Cancer a Concern for Skin of All Shades
Findings from a recent study illustrate just how important it is for people of all skin colors to be aware of the signs and symptoms of skin cancer.
Although melanoma -- the deadliest form of skin cancer -- is much more common among white populations, the lowest survival rates are often seen among black populations, in part, because of delayed diagnosis.
The study, which was published in the December issue of the Archives of Dermatology, found that at the time their melanoma was diagnosed, 26 percent of black patients had disease that had spread, sometimes to distant parts of their bodies, compared with 12 percent of white patients.
The delayed diagnosis of melanoma is also a growing concern among the white Hispanic population. The melanoma of 18 percent of white Hispanic patients had spread by the time the cancer was diagnosed.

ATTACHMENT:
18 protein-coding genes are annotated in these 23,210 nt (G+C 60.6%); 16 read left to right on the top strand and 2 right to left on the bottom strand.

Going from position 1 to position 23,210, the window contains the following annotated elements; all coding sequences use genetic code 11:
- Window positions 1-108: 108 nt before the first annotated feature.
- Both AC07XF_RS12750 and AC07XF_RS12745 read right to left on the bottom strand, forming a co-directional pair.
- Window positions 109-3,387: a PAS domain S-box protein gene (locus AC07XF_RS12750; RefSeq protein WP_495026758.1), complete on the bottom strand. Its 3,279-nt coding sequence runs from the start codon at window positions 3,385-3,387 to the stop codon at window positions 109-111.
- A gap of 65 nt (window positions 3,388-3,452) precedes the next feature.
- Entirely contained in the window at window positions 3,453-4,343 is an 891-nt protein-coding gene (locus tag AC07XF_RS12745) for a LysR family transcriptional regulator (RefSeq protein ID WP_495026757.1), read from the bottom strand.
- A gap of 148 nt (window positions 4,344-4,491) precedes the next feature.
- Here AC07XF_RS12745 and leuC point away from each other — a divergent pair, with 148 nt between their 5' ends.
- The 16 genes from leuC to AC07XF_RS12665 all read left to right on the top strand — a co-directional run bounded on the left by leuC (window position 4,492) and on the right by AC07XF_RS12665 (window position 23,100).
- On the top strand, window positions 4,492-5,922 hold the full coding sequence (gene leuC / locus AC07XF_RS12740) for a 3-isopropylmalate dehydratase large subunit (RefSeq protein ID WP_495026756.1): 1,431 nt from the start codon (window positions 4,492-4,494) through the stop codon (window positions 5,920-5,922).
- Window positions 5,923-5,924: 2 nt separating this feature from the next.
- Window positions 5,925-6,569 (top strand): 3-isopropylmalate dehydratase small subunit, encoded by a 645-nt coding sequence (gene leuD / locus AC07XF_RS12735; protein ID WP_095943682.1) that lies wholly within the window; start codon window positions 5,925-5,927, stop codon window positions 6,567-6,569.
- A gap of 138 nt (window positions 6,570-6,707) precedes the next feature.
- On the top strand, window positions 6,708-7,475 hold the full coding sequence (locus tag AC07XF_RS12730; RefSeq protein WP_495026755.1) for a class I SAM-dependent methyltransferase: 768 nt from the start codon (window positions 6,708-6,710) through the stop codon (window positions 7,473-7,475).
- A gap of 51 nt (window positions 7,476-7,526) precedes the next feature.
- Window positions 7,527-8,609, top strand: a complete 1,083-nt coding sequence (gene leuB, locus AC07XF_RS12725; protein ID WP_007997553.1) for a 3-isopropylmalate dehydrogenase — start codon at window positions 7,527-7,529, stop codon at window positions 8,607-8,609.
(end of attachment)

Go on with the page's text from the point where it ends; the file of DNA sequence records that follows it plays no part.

Bring any change in your skin -- such as a new growth, a sore that doesn't heal, or an old growth (like a mole) that alters its shape or appearance -- to the attention of your doctor. If diagnosed and treated early, skin cancer has a 95 percent survival rate.
The best treatment is prevention, of course. No matter what your skin color, always protect your skin from the sun's damaging rays by wearing protective clothing and a high-quality sunblock.
Source: Hu S, Parmet Y, Allen G, et al. Disparity in melanoma: a trend analysis of melanoma incidence and stage at diagnosis among whites, Hispanics, and blacks in Florida. Arch Dermatol. 2009;145:1369-1374.